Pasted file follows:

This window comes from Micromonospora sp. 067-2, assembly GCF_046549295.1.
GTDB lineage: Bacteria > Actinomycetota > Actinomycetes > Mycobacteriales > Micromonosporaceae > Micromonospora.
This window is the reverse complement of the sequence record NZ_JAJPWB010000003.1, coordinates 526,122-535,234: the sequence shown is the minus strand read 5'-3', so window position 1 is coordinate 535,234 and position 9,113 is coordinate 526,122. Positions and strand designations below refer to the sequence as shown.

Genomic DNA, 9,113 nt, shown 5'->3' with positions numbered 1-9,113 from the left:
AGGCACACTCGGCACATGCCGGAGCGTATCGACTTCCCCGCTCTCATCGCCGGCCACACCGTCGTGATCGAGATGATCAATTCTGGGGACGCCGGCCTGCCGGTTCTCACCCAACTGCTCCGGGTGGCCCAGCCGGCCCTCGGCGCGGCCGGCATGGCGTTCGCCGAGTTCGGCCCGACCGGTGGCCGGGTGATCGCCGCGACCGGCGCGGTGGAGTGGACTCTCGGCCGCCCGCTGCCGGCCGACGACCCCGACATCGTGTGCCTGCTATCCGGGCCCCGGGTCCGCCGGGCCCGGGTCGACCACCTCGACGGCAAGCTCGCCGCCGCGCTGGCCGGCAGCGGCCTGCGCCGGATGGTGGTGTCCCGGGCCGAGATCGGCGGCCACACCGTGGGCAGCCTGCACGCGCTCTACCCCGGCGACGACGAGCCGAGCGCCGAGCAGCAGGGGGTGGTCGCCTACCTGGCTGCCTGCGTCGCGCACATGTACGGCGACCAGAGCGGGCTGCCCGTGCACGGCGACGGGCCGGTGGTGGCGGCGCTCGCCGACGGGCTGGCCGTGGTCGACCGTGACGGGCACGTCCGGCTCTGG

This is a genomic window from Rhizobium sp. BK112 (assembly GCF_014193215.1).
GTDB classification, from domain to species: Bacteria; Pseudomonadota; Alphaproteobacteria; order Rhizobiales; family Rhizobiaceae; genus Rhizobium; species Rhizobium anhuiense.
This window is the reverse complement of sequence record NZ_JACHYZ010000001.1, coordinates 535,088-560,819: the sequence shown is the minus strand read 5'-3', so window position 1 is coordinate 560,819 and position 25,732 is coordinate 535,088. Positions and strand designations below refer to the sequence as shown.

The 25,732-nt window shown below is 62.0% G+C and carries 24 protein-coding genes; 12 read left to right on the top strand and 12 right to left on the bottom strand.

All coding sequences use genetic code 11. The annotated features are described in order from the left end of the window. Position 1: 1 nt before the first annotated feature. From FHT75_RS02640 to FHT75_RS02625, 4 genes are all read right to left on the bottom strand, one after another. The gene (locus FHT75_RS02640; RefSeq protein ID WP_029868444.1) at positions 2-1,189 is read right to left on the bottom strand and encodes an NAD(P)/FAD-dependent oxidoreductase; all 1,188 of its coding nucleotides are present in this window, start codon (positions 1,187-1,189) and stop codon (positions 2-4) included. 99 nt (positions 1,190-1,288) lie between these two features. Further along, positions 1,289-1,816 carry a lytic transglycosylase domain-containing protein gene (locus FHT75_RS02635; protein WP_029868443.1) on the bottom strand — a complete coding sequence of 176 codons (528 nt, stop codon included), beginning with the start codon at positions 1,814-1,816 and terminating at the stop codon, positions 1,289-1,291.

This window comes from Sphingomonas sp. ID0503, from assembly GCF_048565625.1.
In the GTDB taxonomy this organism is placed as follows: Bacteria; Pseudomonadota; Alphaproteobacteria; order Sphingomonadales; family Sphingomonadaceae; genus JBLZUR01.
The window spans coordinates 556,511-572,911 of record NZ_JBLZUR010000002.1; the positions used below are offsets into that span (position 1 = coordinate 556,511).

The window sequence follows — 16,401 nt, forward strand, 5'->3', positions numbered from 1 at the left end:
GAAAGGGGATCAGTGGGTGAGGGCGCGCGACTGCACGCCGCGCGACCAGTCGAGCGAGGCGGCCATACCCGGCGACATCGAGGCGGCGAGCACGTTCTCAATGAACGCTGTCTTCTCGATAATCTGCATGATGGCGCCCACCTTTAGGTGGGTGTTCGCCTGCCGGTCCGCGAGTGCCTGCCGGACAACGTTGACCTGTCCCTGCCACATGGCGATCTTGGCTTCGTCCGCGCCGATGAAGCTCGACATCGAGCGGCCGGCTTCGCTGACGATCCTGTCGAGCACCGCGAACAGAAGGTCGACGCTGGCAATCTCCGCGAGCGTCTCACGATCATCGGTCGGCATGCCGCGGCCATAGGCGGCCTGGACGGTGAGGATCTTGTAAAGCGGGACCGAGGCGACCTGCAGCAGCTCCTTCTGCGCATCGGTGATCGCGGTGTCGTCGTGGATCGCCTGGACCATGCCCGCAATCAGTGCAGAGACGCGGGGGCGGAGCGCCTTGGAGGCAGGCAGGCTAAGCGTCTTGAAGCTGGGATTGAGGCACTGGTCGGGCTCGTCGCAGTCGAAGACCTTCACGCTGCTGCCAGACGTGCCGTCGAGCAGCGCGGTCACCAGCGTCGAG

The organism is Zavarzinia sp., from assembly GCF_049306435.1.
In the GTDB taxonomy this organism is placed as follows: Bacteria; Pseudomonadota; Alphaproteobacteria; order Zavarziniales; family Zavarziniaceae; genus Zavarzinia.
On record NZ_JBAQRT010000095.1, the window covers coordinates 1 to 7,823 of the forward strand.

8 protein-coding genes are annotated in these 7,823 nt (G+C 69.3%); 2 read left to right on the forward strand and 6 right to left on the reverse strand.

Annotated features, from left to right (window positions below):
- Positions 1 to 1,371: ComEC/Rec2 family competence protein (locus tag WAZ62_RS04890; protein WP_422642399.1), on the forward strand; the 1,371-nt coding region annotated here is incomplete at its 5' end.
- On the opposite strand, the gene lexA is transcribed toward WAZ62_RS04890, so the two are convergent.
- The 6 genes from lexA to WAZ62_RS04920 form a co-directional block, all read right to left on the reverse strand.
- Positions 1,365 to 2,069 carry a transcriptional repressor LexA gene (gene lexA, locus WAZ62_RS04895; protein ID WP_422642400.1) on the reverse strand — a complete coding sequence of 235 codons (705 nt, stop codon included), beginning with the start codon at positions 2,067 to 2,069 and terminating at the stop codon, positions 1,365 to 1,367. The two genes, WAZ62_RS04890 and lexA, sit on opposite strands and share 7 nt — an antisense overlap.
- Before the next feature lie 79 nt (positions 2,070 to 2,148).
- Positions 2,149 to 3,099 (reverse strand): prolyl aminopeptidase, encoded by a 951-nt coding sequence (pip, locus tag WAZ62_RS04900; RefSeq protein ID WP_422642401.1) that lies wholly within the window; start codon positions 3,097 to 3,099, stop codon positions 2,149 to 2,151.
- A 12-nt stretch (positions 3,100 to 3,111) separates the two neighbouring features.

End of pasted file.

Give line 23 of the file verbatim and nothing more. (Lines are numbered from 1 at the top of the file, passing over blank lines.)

- The 6 genes from lexA to WAZ62_RS04920 form a co-directional block, all read right to left on the reverse strand.